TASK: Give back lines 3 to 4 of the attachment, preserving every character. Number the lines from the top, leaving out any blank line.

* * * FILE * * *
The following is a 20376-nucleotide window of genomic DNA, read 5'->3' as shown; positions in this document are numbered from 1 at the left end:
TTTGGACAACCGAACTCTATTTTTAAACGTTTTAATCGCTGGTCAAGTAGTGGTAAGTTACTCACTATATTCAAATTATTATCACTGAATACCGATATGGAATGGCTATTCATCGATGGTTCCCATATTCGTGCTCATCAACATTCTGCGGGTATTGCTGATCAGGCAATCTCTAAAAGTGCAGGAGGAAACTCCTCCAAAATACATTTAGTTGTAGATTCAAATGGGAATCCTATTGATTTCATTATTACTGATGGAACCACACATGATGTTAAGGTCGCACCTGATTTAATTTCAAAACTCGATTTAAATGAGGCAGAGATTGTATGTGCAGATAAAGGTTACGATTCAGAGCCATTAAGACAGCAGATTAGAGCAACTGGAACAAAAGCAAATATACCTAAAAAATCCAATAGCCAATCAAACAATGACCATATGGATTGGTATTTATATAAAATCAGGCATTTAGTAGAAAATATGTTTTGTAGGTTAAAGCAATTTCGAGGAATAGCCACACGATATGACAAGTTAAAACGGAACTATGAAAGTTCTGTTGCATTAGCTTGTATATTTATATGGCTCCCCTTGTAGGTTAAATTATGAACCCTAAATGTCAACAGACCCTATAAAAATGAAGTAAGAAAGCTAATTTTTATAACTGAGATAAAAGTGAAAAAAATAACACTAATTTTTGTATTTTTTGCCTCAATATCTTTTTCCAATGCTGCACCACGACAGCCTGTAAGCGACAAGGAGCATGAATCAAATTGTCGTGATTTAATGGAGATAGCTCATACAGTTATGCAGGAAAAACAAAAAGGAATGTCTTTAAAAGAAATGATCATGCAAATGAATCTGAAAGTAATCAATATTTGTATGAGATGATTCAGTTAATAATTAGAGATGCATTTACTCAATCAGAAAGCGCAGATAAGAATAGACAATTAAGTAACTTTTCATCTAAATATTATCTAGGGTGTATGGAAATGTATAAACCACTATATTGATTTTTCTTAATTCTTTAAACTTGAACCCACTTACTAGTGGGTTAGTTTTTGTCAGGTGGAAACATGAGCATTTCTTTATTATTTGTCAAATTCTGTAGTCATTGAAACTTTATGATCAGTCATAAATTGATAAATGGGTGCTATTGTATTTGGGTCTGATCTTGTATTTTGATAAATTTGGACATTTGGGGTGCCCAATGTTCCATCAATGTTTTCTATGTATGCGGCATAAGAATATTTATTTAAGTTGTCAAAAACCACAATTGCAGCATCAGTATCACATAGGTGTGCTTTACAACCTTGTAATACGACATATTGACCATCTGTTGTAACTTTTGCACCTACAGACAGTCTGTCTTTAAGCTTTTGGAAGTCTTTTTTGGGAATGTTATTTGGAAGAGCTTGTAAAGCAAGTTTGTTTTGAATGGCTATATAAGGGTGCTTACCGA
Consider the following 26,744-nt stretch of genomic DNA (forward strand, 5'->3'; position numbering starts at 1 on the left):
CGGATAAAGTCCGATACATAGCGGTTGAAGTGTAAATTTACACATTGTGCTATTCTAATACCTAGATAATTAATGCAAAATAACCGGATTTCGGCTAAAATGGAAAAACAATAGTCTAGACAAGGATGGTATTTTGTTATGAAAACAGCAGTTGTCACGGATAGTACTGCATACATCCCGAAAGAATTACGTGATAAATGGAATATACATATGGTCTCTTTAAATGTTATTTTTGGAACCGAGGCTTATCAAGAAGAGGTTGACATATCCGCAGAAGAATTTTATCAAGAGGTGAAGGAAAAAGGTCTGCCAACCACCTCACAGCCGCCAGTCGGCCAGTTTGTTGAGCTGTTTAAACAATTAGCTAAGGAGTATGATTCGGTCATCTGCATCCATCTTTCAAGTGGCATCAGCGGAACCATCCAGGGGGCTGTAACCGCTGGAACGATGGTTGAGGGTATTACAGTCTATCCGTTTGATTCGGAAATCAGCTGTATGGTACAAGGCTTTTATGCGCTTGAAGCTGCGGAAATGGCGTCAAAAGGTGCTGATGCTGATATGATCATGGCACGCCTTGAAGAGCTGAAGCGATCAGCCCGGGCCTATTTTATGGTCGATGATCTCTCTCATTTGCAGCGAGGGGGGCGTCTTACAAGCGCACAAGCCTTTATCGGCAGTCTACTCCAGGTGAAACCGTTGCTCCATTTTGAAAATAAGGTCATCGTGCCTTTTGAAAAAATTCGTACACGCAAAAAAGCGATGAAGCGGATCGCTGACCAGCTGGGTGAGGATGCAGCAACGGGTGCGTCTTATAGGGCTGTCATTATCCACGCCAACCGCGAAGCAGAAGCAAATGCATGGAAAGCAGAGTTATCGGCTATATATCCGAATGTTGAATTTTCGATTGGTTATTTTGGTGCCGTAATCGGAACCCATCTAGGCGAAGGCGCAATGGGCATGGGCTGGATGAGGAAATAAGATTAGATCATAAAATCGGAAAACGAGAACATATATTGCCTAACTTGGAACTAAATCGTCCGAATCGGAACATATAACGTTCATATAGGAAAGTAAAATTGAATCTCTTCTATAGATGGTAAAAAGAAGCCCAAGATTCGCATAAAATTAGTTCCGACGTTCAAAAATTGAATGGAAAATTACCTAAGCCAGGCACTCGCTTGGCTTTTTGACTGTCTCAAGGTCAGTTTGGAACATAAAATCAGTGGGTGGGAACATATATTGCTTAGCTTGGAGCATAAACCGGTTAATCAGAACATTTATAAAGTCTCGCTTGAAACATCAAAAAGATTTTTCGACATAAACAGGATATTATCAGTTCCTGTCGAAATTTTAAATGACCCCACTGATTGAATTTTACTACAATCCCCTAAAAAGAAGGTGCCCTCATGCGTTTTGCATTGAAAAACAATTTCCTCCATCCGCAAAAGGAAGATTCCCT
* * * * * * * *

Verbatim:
Consider the following 26,744-nt stretch of genomic DNA (forward strand, 5'->3'; position numbering starts at 1 on the left):
CGGATAAAGTCCGATACATAGCGGTTGAAGTGTAAATTTACACATTGTGCTATTCTAATACCTAGATAATTAATGCAAAATAACCGGATTTCGGCTAAAATGGAAAAACAATAGTCTAGACAAGGATGGTATTTTGTTATGAAAACAGCAGTTGTCACGGATAGTACTGCATACATCCCGAAAGAATTACGTGATAAATGGAATATACATATGGTCTCTTTAAATGTTATTTTTGGAACCGAGGCTTATCAAGAAGAGGTTGACATATCCGCAGAAGAATTTTATCAAGAGGTGAAGGAAAAAGGTCTGCCAACCACCTCACAGCCGCCAGTCGGCCAGTTTGTTGAGCTGTTTAAACAATTAGCTAAGGAGTATGATTCGGTCATCTGCATCCATCTTTCAAGTGGCATCAGCGGAACCATCCAGGGGGCTGTAACCGCTGGAACGATGGTTGAGGGTATTACAGTCTATCCGTTTGATTCGGAAATCAGCTGTATGGTACAAGGCTTTTATGCGCTTGAAGCTGCGGAAATGGCGTCAAAAGGTGCTGATGCTGATATGATCATGGCACGCCTTGAAGAGCTGAAGCGATCAGCCCGGGCCTATTTTATGGTCGATGATCTCTCTCATTTGCAGCGAGGGGGGCGTCTTACAAGCGCACAAGCCTTTATCGGCAGTCTACTCCAGGTGAAACCGTTGCTCCATTTTGAAAATAAGGTCATCGTGCCTTTTGAAAAAATTCGTACACGCAAAAAAGCGATGAAGCGGATCGCTGACCAGCTGGGTGAGGATGCAGCAACGGGTGCGTCTTATAGGGCTGTCATTATCCACGCCAACCGCGAAGCAGAAGCAAATGCATGGAAAGCAGAGTTATCGGCTATATATCCGAATGTTGAATTTTCGATTGGTTATTTTGGTGCCGTAATCGGAACCCATCTAGGCGAAGGCGCAATGGGCATGGGCTGGATGAGGAAATAAGATTAGATCATAAAATCGGAAAACGAGAACATATATTGCCTAACTTGGAACTAAATCGTCCGAATCGGAACATATAACGTTCATATAGGAAAGTAAAATTGAATCTCTTCTATAGATGGTAAAAAGAAGCCCAAGATTCGCATAAAATTAGTTCCGACGTTCAAAAATTGAATGGAAAATTACCTAAGCCAGGCACTCGCTTGGCTTTTTGACTGTCTCAAGGTCAGTTTGGAACATAAAATCAGTGGGTGGGAACATATATTGCTTAGCTTGGAGCATAAACCGGTTAATCAGAACATTTATAAAGTCTCGCTTGAAACATCAAAAAGATTTTTCGACATAAACAGGATATTATCAGTTCCTGTCGAAATTTTAAATGACCCCACTGATTGAATTTTACTACAATCCCCTAAAAAGAAGGTGCCCTCATGCGTTTTGCATTGAAAAACAATTTCCTCCATCCGCAAAAGGAAGATTCCCT